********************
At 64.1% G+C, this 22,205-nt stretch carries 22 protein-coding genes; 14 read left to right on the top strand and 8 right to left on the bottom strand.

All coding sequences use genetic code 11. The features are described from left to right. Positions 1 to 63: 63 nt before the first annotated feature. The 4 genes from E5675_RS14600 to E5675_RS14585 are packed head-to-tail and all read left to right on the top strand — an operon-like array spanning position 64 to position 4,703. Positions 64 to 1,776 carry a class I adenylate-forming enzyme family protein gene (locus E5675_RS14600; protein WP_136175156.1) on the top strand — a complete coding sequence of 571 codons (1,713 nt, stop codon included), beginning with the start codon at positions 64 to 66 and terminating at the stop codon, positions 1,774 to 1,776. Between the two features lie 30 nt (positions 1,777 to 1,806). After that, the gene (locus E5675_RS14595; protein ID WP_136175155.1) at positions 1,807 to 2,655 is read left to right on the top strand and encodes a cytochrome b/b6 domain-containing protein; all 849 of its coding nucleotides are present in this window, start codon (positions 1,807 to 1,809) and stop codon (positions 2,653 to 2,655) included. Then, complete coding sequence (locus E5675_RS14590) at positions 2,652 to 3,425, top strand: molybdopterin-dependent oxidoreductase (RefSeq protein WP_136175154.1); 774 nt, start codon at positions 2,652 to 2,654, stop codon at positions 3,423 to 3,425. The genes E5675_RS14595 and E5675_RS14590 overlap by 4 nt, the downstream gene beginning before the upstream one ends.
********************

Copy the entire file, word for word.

At 64.1% G+C, this 22,205-nt stretch carries 22 protein-coding genes; 14 read left to right on the top strand and 8 right to left on the bottom strand.

All coding sequences use genetic code 11. The features are described from left to right. Positions 1 to 63: 63 nt before the first annotated feature. The 4 genes from E5675_RS14600 to E5675_RS14585 are packed head-to-tail and all read left to right on the top strand — an operon-like array spanning position 64 to position 4,703. Positions 64 to 1,776 carry a class I adenylate-forming enzyme family protein gene (locus E5675_RS14600; protein WP_136175156.1) on the top strand — a complete coding sequence of 571 codons (1,713 nt, stop codon included), beginning with the start codon at positions 64 to 66 and terminating at the stop codon, positions 1,774 to 1,776. Between the two features lie 30 nt (positions 1,777 to 1,806). After that, the gene (locus E5675_RS14595; protein ID WP_136175155.1) at positions 1,807 to 2,655 is read left to right on the top strand and encodes a cytochrome b/b6 domain-containing protein; all 849 of its coding nucleotides are present in this window, start codon (positions 1,807 to 1,809) and stop codon (positions 2,653 to 2,655) included. Then, complete coding sequence (locus E5675_RS14590) at positions 2,652 to 3,425, top strand: molybdopterin-dependent oxidoreductase (RefSeq protein WP_136175154.1); 774 nt, start codon at positions 2,652 to 2,654, stop codon at positions 3,423 to 3,425. The genes E5675_RS14595 and E5675_RS14590 overlap by 4 nt, the downstream gene beginning before the upstream one ends.